The girls were not comfortable asking their mothers about the topic of conception or the changes in their bodies brought on by puberty.
“I am too embarrassed to speak to my mom about this,” they would say. And yet, they would question me, a stranger.
My Healthy Chats program can help you bridge that gap and hopefully, keep the embarrassment from developing in the first place. For more information, visit healthychats.com.
Do you remember the last time you were trying to speak to someone, but you could tell they weren't listening to you?
Sit with that feeling for a minute.
It didn't feel good, right? This is how our children feel when they try to get our attention, and we aren't listening.
In my experience, the best way to show children we are listening to them is to be attentive, get down to eye level, and to connect with their feelings first.
Do your best not to *fix* things, but be empathetic and ask open-ended questions instead, like:
"That must have really hurt your feelings, what can you do now?"
"Wow, I can see you are really upset!"
"Tell me more about that..."
This will help our children recognize that we are truly listening to them. Have you tried this method before? Let me know in the comments!
It's not easy finding ways to tell your children where babies come from.
We know we have to have that talk with them at some point, but it's not always easy to know when that moment is!
Try a few of these suggestions below. They're what I call "teachable moments".
These moments can open up the conversation to share with your children more about where babies come from:
- A trip to the zoo
- Pets giving birth
- Pregnant friend or relative
- Visit to the doctor
- Birth of a sibling
- People showing affection in public
And remember, if we don't share this information with our kids, they'll get it one way or the other!
It's best if it comes from us. :)
If you have concerns having 'the talk' with your children, send me a DM. I help make these sensitive conversations easy and natural.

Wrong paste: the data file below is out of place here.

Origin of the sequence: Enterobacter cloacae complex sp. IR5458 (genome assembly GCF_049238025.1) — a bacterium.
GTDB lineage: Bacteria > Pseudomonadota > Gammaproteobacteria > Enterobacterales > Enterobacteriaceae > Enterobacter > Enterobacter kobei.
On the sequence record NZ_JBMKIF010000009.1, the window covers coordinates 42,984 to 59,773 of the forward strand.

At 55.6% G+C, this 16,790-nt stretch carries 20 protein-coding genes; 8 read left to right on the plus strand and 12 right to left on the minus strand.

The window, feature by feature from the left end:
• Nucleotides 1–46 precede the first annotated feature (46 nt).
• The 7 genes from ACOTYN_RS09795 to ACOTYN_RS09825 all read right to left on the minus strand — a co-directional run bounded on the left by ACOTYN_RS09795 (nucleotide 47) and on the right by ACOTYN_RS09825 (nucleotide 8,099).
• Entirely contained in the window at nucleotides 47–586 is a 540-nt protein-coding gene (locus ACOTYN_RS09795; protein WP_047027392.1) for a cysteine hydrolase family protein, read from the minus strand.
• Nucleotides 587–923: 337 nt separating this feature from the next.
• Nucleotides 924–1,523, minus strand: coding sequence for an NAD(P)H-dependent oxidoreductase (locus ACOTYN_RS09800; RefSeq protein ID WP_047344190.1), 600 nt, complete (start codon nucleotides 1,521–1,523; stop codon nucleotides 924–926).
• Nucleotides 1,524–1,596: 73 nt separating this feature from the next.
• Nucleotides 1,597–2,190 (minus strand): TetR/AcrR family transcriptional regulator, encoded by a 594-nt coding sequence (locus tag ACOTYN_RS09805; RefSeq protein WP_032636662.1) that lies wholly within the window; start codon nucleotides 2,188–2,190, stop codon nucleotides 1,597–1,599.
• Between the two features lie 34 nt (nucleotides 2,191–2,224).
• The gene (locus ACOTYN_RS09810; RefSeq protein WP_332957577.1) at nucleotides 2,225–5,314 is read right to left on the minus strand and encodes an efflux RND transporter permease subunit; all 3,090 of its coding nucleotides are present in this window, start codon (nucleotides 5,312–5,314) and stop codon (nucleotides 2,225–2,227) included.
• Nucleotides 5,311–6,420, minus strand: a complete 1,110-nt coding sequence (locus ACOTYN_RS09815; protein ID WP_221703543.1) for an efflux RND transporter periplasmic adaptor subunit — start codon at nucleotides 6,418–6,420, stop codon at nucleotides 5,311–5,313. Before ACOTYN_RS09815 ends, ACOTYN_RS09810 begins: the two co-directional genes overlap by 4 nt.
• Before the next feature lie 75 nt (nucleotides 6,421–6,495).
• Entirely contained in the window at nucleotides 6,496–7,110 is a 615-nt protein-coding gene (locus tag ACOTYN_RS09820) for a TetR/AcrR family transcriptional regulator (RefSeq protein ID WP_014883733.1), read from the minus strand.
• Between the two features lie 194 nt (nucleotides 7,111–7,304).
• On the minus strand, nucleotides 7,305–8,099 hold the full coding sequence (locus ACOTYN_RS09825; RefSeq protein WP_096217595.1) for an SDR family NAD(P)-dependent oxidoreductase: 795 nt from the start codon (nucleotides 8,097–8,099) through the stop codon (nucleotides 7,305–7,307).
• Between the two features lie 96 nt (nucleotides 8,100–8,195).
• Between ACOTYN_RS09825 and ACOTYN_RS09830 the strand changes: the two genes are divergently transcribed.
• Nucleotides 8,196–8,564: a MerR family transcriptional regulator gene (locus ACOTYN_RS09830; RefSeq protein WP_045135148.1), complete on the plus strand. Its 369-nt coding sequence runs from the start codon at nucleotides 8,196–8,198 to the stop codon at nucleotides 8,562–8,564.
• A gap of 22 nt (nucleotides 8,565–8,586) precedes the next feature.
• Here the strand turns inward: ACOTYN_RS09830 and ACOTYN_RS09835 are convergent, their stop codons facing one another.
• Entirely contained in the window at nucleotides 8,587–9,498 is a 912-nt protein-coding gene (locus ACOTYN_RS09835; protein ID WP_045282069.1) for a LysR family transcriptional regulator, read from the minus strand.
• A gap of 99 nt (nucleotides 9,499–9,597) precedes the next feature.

Ever have trouble moving your children through their daily routines?
I get it. Usually transition times, like when it's time for dinner, bath time, or bedtime, are the hardest.
What I find really helpful is having some kind of visual to help children move through their routines.
For example, take pictures of them doing a specific routine, and tape the pictures up in the area where that routine needs to be done.
Children love seeing pictures of themselves! And this can motivate them to do the routine consistently.
Do you do anything like this to move your children through daily routines? Let me know in the comments!
Many parents believe the topic of s*x is only for preteens and teenagers. But when you give "the talk" right before puberty, the fact is, it's too late.
The response is usually "I already know that." Your teens or preteens have likely already been informed (or misinformed) by friends or peers at school.
Delaying "the talk" only makes it harder to have later.
My advice? Start earlier. But make it age-appropriate.
You don't have to jump into the s*x topic when they're five, but giving them information about their bodies early on is a good start.
For example, young girls should know that they have private body parts, and that these parts are covered by their bathing suits.
This is a simple way of letting them know about their bodies, without going into too much detail when they're little.
If you need specific advice on how to talk to your children about s*x, send me a DM. I'd love to help!
How do you deal with challenging behavior?
Sometimes it feels like there's no right answer. But one of the first things I like to do is explore the "why" behind the behavior.